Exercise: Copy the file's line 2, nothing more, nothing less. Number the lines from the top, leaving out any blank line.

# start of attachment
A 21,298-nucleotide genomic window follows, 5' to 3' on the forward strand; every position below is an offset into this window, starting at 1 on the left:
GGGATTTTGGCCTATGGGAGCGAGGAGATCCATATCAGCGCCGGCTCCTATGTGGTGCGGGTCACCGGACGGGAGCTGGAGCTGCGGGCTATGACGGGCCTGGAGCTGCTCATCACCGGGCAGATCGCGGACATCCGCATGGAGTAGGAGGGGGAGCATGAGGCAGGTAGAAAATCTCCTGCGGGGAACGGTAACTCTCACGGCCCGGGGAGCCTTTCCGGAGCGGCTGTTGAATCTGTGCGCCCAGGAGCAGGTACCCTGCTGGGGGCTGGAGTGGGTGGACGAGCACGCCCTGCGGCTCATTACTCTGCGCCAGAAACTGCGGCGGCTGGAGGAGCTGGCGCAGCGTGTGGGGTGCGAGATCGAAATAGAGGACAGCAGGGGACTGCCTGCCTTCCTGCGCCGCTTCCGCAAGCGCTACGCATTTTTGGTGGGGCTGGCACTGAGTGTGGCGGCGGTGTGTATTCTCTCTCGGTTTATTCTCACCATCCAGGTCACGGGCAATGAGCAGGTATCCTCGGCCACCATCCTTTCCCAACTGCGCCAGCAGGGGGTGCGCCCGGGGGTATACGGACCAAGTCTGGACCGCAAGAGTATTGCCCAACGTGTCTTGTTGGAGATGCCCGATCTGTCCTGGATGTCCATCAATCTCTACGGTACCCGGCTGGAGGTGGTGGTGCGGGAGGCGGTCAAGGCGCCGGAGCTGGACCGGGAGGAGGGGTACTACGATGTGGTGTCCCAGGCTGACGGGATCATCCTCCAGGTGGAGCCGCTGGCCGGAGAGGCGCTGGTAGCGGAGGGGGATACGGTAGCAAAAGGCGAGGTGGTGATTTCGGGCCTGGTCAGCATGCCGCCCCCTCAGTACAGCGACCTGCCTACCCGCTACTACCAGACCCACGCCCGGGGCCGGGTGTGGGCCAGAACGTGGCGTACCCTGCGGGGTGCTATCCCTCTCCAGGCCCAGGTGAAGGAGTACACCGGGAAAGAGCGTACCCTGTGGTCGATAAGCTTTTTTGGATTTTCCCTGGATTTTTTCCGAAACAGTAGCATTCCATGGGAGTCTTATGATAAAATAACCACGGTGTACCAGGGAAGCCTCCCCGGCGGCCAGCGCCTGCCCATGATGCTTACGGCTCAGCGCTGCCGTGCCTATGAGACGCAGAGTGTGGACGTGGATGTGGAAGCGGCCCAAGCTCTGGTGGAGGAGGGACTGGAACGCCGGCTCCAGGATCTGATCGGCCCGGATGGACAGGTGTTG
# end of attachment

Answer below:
GGGATTTTGGCCTATGGGAGCGAGGAGATCCATATCAGCGCCGGCTCCTATGTGGTGCGGGTCACCGGACGGGAGCTGGAGCTGCGGGCTATGACGGGCCTGGAGCTGCTCATCACCGGGCAGATCGCGGACATCCGCATGGAGTAGGAGGGGGAGCATGAGGCAGGTAGAAAATCTCCTGCGGGGAACGGTAACTCTCACGGCCCGGGGAGCCTTTCCGGAGCGGCTGTTGAATCTGTGCGCCCAGGAGCAGGTACCCTGCTGGGGGCTGGAGTGGGTGGACGAGCACGCCCTGCGGCTCATTACTCTGCGCCAGAAACTGCGGCGGCTGGAGGAGCTGGCGCAGCGTGTGGGGTGCGAGATCGAAATAGAGGACAGCAGGGGACTGCCTGCCTTCCTGCGCCGCTTCCGCAAGCGCTACGCATTTTTGGTGGGGCTGGCACTGAGTGTGGCGGCGGTGTGTATTCTCTCTCGGTTTATTCTCACCATCCAGGTCACGGGCAATGAGCAGGTATCCTCGGCCACCATCCTTTCCCAACTGCGCCAGCAGGGGGTGCGCCCGGGGGTATACGGACCAAGTCTGGACCGCAAGAGTATTGCCCAACGTGTCTTGTTGGAGATGCCCGATCTGTCCTGGATGTCCATCAATCTCTACGGTACCCGGCTGGAGGTGGTGGTGCGGGAGGCGGTCAAGGCGCCGGAGCTGGACCGGGAGGAGGGGTACTACGATGTGGTGTCCCAGGCTGACGGGATCATCCTCCAGGTGGAGCCGCTGGCCGGAGAGGCGCTGGTAGCGGAGGGGGATACGGTAGCAAAAGGCGAGGTGGTGATTTCGGGCCTGGTCAGCATGCCGCCCCCTCAGTACAGCGACCTGCCTACCCGCTACTACCAGACCCACGCCCGGGGCCGGGTGTGGGCCAGAACGTGGCGTACCCTGCGGGGTGCTATCCCTCTCCAGGCCCAGGTGAAGGAGTACACCGGGAAAGAGCGTACCCTGTGGTCGATAAGCTTTTTTGGATTTTCCCTGGATTTTTTCCGAAACAGTAGCATTCCATGGGAGTCTTATGATAAAATAACCACGGTGTACCAGGGAAGCCTCCCCGGCGGCCAGCGCCTGCCCATGATGCTTACGGCTCAGCGCTGCCGTGCCTATGAGACGCAGAGTGTGGACGTGGATGTGGAAGCGGCCCAAGCTCTGGTGGAGGAGGGACTGGAACGCCGGCTCCAGGATCTGATCGGCCCGGATGGACAGGTGTTG